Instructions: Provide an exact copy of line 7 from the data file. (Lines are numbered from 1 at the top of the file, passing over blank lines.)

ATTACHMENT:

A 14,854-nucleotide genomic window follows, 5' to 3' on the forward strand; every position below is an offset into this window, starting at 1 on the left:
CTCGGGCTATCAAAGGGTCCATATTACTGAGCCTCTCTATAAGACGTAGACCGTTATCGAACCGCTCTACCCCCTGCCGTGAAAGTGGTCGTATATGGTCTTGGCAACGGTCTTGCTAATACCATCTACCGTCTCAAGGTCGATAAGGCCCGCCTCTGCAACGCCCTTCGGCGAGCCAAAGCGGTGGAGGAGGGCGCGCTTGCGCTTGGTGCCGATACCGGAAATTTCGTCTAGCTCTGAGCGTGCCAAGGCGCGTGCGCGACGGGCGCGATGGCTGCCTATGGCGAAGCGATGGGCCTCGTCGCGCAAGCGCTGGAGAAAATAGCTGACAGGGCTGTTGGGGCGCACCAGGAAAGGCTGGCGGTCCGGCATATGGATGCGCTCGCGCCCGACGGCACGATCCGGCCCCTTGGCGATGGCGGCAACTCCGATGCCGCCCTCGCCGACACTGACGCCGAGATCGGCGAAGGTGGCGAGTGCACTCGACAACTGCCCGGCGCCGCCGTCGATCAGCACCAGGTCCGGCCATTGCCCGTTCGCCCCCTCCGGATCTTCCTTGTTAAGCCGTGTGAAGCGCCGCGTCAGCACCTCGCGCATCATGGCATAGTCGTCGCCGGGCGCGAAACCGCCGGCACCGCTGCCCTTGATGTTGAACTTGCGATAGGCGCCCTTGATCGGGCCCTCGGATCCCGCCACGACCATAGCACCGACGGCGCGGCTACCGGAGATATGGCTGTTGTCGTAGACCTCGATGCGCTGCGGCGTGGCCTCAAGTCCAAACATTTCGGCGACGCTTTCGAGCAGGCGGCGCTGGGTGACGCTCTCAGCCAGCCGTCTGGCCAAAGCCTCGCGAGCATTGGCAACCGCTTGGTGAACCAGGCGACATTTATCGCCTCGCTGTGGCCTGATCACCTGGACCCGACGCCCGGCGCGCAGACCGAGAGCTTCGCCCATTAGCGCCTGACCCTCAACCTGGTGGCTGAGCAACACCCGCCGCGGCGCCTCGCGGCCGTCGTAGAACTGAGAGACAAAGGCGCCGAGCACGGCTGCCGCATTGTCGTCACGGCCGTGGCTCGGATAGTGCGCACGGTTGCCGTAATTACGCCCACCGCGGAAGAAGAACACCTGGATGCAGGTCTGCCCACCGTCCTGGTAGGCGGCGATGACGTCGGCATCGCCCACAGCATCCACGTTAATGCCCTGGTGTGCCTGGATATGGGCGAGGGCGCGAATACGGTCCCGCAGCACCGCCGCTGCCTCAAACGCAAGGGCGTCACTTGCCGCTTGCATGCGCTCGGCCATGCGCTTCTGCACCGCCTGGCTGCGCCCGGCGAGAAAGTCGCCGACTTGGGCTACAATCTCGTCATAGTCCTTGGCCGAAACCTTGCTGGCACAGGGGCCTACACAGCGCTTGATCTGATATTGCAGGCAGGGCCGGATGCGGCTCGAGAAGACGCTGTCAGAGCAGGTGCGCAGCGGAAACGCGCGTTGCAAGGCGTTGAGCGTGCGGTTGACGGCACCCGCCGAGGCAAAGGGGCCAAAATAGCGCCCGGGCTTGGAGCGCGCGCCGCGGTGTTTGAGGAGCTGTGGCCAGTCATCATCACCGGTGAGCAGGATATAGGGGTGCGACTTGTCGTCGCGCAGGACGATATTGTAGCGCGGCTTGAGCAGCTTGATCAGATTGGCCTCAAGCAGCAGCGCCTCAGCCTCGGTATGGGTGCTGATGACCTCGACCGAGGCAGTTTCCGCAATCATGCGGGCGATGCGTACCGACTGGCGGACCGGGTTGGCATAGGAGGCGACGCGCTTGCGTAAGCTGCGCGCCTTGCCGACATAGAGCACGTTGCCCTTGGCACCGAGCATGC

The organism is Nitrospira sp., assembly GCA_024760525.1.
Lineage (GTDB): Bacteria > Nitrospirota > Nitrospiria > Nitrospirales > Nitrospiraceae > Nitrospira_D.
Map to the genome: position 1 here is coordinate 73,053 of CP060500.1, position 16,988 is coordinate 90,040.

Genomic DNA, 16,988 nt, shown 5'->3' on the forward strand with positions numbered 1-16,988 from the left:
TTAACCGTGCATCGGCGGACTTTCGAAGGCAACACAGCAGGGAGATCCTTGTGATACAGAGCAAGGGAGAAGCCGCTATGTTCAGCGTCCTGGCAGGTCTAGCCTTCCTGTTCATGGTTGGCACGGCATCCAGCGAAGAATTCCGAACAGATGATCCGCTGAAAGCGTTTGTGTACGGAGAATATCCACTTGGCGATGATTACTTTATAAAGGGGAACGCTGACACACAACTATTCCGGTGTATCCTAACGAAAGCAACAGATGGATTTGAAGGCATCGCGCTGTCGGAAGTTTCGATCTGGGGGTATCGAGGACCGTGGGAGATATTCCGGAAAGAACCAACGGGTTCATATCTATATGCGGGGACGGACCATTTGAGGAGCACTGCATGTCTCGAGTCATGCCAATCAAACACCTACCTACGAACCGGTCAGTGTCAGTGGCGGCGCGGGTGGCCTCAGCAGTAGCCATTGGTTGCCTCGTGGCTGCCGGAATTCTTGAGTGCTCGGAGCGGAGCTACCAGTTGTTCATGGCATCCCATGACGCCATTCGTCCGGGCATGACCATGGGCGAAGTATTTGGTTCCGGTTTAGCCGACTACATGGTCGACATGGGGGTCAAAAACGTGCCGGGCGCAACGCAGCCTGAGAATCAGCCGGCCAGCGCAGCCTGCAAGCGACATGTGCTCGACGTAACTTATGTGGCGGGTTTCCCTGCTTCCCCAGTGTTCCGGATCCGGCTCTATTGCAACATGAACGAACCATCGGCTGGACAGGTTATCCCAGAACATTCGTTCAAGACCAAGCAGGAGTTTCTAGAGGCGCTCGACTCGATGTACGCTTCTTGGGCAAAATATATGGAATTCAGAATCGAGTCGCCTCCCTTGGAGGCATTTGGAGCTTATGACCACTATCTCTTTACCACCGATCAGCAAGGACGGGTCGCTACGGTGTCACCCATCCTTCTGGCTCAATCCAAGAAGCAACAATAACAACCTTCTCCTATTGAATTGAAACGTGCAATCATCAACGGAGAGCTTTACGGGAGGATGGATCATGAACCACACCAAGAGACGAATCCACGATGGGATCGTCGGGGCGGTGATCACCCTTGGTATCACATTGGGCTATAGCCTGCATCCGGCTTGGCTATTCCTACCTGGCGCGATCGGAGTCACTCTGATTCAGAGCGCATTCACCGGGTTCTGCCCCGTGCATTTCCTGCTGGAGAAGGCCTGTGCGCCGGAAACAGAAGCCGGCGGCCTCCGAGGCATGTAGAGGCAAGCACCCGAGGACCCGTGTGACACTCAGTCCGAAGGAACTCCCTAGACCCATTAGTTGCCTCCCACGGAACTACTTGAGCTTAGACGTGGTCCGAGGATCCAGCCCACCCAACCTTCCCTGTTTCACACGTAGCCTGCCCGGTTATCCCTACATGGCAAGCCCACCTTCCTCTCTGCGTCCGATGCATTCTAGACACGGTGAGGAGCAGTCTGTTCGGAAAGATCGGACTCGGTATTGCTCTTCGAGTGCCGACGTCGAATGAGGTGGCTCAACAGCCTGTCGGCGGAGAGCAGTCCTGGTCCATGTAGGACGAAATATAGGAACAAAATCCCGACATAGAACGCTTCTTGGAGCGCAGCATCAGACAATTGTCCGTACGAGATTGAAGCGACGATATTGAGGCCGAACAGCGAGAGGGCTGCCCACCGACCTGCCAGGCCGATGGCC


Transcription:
TTAACCGTGCATCGGCGGACTTTCGAAGGCAACACAGCAGGGAGATCCTTGTGATACAGAGCAAGGGAGAAGCCGCTATGTTCAGCGTCCTGGCAGGTCTAGCCTTCCTGTTCATGGTTGGCACGGCATCCAGCGAAGAATTCCGAACAGATGATCCGCTGAAAGCGTTTGTGTACGGAGAATATCCACTTGGCGATGATTACTTTATAAAGGGGAACGCTGACACACAACTATTCCGGTGTATCCTAACGAAAGCAACAGATGGATTTGAAGGCATCGCGCTGTCGGAAGTTTCGATCTGGGGGTATCGAGGACCGTGGGAGATATTCCGGAAAGAACCAACGGGTTCATATCTATATGCGGGGACGGACCATTTGAGGAGCACTGCATGTCTCGAGTCATGCCAATCAAACACCTACCTACGAACCGGTCAGTGTCAGTGGCGGCGCGGGTGGCCTCAGCAGTAGCCATTGGTTGCCTCGTGGCTGCCGGAATTCTTGAGTGCTCGGAGCGGAGCTACCAGTTGTTCATGGCATCCCATGACGCCATTCGTCCGGGCATGACCATGGGCGAAGTATTTGGTTCCGGTTTAGCCGACTACATGGTCGACATGGGGGTCAAAAACGTGCCGGGCGCAACGCAGCCTGAGAATCAGCCGGCCAGCGCAGCCTGCAAGCGACATGTGCTCGACGTAACTTATGTGGCGGGTTTCCCTGCTTCCCCAGTGTTCCGGATCCGGCTCTATTGCAACATGAACGAACCATCGGCTGGACAGGTTATCCCAGAACATTCGTTCAAGACCAAGCAGGAGTTTCTAGAGGCGCTCGACTCGATGTACGCTTCTTGGGCAAAATATATGGAATTCAGAATCGAGTCGCCTCCCTTGGAGGCATTTGGAGCTTATGACCACTATCTCTTTACCACCGATCAGCAAGGACGGGTCGCTACGGTGTCACCCATCCTTCTGGCTCAATCCAAGAAGCAACAATAACAACCTTCTCCTATTGAATTGAAACGTGCAATCATCAACGGAGAGCTTTACGGGAGGATGGATCATGAACCACACCAAGAGACGAATCCACGATGGGATCGTCGGGGCGGTGATCACCCTTGGTATCACATTGGGCTATAGCCTGCATCCGGCTTGGCTATTCCTACCTGGCGCGATCGGAGTCACTCTGATTCAGAGCGCATTCACCGGGTTCTGCCCCGTGCATTTCCTGCTGGAGAAGGCCTGTGCGCCGGAAACAGAAGCCGGCGGCCTCCGAGGCATGTAGAGGCAAGCACCCGAGGACCCGTGTGACACTCAGTCCGAAGGAACTCCCTAGACCCATTAGTTGCCTCCCACGGAACTACTTGAGCTTAGACGTGGTCCGAGGATCCAGCCCACCCAACCTTCCCTGTTTCACACGTAGCCTGCCCGGTTATCCCTACATGGCAAGCCCACCTTCCTCTCTGCGTCCGATGCATTCTAGACACGGTGAGGAGCAGTCTGTTCGGAAAGATCGGACTCGGTATTGCTCTTCGAGTGCCGACGTCGAATGAGGTGGCTCAACAGCCTGTCGGCGGAGAGCAGTCCTGGTCCATGTAGGACGAAATATAGGAACAAAATCCCGACATAGAACGCTTCTTGGAGCGCAGCATCAGACAATTGTCCGTACGAGATTGAAGCGACGATATTGAGGCCGAACAGCGAGAGGGCTGCCCACCGACCTGCCAGGCCGATGGCC